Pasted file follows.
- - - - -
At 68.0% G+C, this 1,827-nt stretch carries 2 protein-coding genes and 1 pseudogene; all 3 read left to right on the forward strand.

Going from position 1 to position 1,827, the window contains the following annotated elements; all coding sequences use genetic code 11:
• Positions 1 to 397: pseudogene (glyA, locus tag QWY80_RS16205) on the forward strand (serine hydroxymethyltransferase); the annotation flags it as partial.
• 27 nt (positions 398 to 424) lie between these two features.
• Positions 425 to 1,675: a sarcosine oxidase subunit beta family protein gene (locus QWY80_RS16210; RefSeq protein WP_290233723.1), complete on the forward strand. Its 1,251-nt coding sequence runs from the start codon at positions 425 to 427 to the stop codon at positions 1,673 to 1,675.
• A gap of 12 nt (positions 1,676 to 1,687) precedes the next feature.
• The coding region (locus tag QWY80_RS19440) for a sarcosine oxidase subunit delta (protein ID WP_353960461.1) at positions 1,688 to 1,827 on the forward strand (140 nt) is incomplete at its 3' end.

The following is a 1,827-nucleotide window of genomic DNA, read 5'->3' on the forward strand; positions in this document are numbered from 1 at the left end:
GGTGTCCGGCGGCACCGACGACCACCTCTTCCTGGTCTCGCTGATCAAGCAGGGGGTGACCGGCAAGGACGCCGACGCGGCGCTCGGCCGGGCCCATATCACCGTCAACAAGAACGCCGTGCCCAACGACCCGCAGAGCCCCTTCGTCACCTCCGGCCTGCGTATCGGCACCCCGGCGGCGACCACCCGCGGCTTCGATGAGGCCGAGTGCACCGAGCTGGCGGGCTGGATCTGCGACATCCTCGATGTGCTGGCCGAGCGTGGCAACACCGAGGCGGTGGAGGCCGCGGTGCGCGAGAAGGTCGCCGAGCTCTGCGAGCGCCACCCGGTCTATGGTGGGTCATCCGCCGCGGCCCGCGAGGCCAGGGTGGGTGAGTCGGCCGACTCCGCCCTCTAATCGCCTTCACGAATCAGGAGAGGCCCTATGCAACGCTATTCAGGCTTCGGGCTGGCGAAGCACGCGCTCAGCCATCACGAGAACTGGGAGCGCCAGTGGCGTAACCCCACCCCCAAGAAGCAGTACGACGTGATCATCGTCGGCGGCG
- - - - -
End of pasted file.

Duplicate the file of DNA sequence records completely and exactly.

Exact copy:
At 68.0% G+C, this 1,827-nt stretch carries 2 protein-coding genes and 1 pseudogene; all 3 read left to right on the forward strand.

Going from position 1 to position 1,827, the window contains the following annotated elements; all coding sequences use genetic code 11:
• Positions 1 to 397: pseudogene (glyA, locus tag QWY80_RS16205) on the forward strand (serine hydroxymethyltransferase); the annotation flags it as partial.
• 27 nt (positions 398 to 424) lie between these two features.
• Positions 425 to 1,675: a sarcosine oxidase subunit beta family protein gene (locus QWY80_RS16210; RefSeq protein WP_290233723.1), complete on the forward strand. Its 1,251-nt coding sequence runs from the start codon at positions 425 to 427 to the stop codon at positions 1,673 to 1,675.
• A gap of 12 nt (positions 1,676 to 1,687) precedes the next feature.
• The coding region (locus tag QWY80_RS19440) for a sarcosine oxidase subunit delta (protein ID WP_353960461.1) at positions 1,688 to 1,827 on the forward strand (140 nt) is incomplete at its 3' end.

The following is a 1,827-nucleotide window of genomic DNA, read 5'->3' on the forward strand; positions in this document are numbered from 1 at the left end:
GGTGTCCGGCGGCACCGACGACCACCTCTTCCTGGTCTCGCTGATCAAGCAGGGGGTGACCGGCAAGGACGCCGACGCGGCGCTCGGCCGGGCCCATATCACCGTCAACAAGAACGCCGTGCCCAACGACCCGCAGAGCCCCTTCGTCACCTCCGGCCTGCGTATCGGCACCCCGGCGGCGACCACCCGCGGCTTCGATGAGGCCGAGTGCACCGAGCTGGCGGGCTGGATCTGCGACATCCTCGATGTGCTGGCCGAGCGTGGCAACACCGAGGCGGTGGAGGCCGCGGTGCGCGAGAAGGTCGCCGAGCTCTGCGAGCGCCACCCGGTCTATGGTGGGTCATCCGCCGCGGCCCGCGAGGCCAGGGTGGGTGAGTCGGCCGACTCCGCCCTCTAATCGCCTTCACGAATCAGGAGAGGCCCTATGCAACGCTATTCAGGCTTCGGGCTGGCGAAGCACGCGCTCAGCCATCACGAGAACTGGGAGCGCCAGTGGCGTAACCCCACCCCCAAGAAGCAGTACGACGTGATCATCGTCGGCGGCG